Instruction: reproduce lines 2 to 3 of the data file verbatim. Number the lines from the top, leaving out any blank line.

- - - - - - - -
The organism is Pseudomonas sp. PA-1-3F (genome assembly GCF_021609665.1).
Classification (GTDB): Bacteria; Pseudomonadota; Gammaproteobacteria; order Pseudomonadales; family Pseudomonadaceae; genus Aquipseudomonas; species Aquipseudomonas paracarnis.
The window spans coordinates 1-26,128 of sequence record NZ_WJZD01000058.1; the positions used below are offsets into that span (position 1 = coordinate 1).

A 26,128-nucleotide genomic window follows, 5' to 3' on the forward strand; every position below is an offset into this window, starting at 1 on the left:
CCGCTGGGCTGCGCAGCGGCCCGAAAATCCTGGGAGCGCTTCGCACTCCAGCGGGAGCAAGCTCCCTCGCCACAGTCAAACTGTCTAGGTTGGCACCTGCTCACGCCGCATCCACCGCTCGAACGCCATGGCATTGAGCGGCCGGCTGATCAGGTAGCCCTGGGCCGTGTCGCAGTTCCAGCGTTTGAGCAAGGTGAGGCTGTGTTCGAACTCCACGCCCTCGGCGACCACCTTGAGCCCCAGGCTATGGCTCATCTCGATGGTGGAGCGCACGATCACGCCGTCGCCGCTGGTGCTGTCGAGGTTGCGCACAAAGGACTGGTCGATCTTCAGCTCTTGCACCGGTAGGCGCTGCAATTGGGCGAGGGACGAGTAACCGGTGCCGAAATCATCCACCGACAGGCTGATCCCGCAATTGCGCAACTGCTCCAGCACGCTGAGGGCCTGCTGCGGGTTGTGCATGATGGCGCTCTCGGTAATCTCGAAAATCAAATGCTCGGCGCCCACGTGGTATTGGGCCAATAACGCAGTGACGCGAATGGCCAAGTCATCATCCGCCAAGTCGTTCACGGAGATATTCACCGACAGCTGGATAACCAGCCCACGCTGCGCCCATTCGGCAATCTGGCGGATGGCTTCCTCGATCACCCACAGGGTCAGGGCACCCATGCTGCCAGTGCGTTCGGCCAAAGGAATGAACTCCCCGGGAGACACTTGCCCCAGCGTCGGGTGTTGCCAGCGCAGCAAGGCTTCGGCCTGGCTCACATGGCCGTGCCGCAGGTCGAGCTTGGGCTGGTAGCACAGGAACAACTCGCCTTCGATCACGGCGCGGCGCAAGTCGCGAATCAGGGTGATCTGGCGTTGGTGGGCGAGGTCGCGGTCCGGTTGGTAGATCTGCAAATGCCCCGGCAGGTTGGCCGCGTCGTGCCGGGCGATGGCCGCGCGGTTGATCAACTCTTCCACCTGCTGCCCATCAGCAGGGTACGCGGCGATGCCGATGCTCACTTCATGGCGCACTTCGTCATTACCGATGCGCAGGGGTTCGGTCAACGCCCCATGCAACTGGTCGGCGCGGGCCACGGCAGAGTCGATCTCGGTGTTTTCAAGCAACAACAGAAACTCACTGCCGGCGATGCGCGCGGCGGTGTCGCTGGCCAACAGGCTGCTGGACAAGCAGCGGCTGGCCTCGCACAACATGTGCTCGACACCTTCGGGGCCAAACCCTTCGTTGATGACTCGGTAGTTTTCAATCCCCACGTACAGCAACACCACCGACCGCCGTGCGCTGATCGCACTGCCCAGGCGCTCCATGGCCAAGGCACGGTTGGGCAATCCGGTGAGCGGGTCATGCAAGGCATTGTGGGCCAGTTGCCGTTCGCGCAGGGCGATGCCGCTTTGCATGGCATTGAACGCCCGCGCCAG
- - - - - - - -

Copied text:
Classification (GTDB): Bacteria; Pseudomonadota; Gammaproteobacteria; order Pseudomonadales; family Pseudomonadaceae; genus Aquipseudomonas; species Aquipseudomonas paracarnis.
The window spans coordinates 1-26,128 of sequence record NZ_WJZD01000058.1; the positions used below are offsets into that span (position 1 = coordinate 1).